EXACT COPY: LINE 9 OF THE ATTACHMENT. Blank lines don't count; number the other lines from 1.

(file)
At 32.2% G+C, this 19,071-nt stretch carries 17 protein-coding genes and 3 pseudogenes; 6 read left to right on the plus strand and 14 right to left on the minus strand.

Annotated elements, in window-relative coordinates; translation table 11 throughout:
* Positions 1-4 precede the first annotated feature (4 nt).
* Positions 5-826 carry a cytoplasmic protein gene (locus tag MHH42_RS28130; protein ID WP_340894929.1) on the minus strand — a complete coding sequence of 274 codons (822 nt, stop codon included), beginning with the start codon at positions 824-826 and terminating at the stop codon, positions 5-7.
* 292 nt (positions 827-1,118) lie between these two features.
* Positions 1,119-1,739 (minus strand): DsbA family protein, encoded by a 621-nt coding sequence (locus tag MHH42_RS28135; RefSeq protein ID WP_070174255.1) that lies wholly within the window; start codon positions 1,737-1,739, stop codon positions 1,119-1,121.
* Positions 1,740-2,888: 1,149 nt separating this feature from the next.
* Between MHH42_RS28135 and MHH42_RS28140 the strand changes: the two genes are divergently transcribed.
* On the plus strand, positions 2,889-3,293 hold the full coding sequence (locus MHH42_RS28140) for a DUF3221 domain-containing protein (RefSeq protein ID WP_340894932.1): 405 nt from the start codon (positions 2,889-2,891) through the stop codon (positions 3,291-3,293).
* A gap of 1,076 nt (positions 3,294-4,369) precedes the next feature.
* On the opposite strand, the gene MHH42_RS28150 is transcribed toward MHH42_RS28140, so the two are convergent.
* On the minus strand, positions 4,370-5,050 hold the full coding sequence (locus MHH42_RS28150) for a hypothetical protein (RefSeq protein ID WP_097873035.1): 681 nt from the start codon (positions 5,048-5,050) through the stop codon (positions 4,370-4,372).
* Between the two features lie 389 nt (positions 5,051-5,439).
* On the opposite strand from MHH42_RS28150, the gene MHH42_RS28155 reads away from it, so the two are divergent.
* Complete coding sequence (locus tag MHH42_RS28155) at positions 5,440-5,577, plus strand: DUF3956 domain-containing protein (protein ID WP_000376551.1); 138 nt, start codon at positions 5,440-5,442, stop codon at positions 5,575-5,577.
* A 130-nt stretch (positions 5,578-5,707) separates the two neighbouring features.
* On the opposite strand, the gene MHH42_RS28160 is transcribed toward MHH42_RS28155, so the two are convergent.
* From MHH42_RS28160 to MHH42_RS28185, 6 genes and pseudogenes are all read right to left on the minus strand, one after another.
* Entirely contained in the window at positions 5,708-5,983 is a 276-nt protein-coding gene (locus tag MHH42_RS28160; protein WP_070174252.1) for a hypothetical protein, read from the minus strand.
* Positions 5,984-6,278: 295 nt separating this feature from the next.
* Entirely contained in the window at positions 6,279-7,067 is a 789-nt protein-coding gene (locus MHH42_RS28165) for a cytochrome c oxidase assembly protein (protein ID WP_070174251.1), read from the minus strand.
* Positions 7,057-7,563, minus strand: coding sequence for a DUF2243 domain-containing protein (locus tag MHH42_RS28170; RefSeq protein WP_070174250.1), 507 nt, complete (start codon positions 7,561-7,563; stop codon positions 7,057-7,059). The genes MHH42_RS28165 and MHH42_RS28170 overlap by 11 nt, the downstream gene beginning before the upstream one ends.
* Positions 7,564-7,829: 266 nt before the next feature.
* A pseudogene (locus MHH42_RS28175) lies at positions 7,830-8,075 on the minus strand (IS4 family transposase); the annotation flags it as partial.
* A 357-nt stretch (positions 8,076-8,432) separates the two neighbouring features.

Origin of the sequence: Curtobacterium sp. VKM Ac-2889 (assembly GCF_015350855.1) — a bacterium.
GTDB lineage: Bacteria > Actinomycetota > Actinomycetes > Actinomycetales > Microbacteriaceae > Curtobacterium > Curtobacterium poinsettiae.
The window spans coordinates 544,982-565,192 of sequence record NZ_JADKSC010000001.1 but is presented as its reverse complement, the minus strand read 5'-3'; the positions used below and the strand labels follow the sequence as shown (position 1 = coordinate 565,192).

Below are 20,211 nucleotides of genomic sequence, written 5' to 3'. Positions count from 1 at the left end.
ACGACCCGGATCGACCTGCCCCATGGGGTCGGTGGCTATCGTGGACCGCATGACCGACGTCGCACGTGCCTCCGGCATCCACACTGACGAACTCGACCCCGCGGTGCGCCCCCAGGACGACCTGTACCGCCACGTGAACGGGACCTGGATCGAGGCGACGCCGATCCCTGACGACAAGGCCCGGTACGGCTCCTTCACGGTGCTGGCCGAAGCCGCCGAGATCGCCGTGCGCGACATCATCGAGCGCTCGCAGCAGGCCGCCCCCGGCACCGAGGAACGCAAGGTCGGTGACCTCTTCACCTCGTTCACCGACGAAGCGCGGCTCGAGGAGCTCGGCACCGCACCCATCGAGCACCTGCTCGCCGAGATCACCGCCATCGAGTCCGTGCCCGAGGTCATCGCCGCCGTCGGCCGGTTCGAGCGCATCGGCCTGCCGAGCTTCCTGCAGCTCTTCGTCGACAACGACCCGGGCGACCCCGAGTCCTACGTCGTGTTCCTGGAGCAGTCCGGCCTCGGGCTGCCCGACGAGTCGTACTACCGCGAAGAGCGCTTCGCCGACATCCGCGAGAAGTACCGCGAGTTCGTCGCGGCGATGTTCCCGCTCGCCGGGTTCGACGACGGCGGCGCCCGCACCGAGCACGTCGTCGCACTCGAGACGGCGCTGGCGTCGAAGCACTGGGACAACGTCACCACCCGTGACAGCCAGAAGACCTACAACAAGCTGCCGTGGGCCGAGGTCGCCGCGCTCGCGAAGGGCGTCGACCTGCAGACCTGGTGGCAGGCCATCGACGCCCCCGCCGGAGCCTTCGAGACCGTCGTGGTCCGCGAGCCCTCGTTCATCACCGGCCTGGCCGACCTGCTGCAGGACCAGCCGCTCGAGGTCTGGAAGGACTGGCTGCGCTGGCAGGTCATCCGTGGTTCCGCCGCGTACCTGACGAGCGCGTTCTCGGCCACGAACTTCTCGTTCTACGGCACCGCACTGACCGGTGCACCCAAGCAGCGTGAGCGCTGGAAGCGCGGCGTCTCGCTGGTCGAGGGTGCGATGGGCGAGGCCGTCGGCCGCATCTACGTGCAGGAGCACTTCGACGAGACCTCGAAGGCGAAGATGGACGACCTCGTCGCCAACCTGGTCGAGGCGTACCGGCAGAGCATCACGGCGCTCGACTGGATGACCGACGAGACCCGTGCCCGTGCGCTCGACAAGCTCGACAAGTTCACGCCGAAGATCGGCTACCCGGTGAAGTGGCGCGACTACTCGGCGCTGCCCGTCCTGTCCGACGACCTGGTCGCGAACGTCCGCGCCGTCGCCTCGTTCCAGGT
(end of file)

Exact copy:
* On the plus strand, positions 2,889-3,293 hold the full coding sequence (locus MHH42_RS28140) for a DUF3221 domain-containing protein (RefSeq protein ID WP_340894932.1): 405 nt from the start codon (positions 2,889-2,891) through the stop codon (positions 3,291-3,293).